With respect to the forgery charge, the Panel took into account the multiple discrepancies between the second medical certificate and the verified first and third certificates, the credible and consistent testimony of the dentist who allegedly completed the second certificate, and the Student’s implausible testimony. The Panel concluded that the Student was guilty of forgery contrary to s. B.i.1(a) of the Code.
With respect to the plagiarism and concoction charges, the Panel took into account the evidence of verbatim or nearly verbatim plagiarism gathered by the Dean’s Designate and the Student’s testimony that she was fully aware of the University’s policies on plagiarism and proper citation procedures. Though the Student claimed that she did not knowingly plagiarize or concoct sources, she provided no evidence to refute the University’s evidence. The Panel concluded that the Student was guilty of knowingly representing others’ ideas as her own and failing to properly cite sources in the paper contrary to s. B.i.1(d) of the Code and that she knowingly concocted sources contrary to s. B.i.1(f) of the Code.
The University then withdrew the alternative charges.
At the hearing for sanction, the Student was represented by new counsel. Her counsel sought leave to allow the Student to bring a motion for an order directing the University to provide the Student with a transcript of the first day of the hearing, and asked that the sanction hearing be stayed pending resolution of that motion. The Panel denied the Student’s request for leave to bring the motion because the hearing date was peremptory on the Student and because she had been given numerous opportunities to obtain the transcript well in advance of the sanction hearing.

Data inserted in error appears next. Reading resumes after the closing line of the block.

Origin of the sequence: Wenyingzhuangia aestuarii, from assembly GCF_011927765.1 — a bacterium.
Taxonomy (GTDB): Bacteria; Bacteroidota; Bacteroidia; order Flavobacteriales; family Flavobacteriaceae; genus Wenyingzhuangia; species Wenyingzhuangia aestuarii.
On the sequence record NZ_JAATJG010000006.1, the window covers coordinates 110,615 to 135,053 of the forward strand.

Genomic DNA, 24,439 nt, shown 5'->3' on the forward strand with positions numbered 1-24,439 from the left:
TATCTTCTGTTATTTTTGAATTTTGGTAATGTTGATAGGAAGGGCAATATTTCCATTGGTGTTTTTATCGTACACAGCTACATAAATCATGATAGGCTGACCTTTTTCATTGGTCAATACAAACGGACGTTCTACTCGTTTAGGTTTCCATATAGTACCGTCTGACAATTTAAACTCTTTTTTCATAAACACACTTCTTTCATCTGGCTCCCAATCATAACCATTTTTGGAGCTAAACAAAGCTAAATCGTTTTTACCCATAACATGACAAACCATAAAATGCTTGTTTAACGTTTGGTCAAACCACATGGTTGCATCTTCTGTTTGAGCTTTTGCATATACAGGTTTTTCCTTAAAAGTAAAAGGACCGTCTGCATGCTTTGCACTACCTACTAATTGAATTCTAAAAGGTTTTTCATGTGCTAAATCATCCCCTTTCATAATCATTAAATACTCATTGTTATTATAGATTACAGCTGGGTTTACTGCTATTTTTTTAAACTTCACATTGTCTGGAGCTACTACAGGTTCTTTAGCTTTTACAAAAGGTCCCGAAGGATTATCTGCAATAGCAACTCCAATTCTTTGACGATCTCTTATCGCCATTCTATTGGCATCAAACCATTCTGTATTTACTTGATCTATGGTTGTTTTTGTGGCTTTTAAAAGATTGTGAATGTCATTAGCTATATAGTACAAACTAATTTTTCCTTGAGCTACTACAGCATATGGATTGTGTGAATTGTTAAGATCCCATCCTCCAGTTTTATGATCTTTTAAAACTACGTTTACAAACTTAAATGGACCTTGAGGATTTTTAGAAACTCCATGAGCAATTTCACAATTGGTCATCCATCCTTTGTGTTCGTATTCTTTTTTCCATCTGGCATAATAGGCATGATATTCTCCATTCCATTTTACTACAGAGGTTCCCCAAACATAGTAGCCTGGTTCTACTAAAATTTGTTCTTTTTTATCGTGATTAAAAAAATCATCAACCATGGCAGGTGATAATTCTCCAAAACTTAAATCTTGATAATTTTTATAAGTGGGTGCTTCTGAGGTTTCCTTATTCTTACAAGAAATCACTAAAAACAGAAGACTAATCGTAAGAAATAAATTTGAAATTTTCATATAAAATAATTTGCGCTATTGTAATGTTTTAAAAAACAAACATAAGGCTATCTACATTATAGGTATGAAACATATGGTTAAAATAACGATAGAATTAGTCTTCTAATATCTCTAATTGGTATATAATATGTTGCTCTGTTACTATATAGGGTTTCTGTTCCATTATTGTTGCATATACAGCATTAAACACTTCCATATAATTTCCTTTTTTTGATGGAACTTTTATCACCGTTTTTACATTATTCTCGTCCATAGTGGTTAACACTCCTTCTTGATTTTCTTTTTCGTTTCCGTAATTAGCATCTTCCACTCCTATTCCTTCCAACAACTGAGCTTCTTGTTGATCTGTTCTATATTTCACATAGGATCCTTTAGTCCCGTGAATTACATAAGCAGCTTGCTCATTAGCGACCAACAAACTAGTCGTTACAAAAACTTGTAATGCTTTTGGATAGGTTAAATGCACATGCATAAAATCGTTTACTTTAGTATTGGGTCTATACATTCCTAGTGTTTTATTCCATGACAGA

The Panel took into account the serious nature of the offences in determining the appropriate sanction, noting that the offences called into question the Student’s character and that the forged medical certificate goes beyond the walls of the University and implicated a member of the medical professions. The Panel also noted that the fact that the Paper was only worth 15% of the Student’s grade does not detract from the fact that it involved plagiarism and concocted sources; on the contrary, that the Student would commit this level of dishonest conduct at this stage of her career for a paper worth 15% of a final mark is troubling. Similarly, the fact that the Student obtained two other authentic medical notes does not detract from the fact that she forged a third. Further, the Student refused to acknowledge any wrongdoing and showed no remorse, instead blaming others for her behaviour. The Panel concluded that the multiple offences and the Student’s behaviour warranted an increase from a 2-year suspension (currently recommended by the Provost as the appropriate sanction where a student has not committed any prior offence), to a 3-year suspension. The Panel imposed a grade assignment of zero; a 3-year suspension; a 4-year notation on the Student’s academic record and transcript; and that the case be reported to the Provost for publication.
Prof. Rozakis-Adcock dissented as to the forgery charge, noting that the failure of the dentist to keep records of the Student’s visits, her willingness to make false claims as to the Student’s medical condition, and her backdating of the third certificate displayed dishonest conduct, which allows for little weight to be placed on her testimony. As such, Prof. Rozakis-Adcock did not believe that the University had met its burden of proving on a balance of probabilities that the Student forged the second medical certificate, and would not find her guilty of this charge.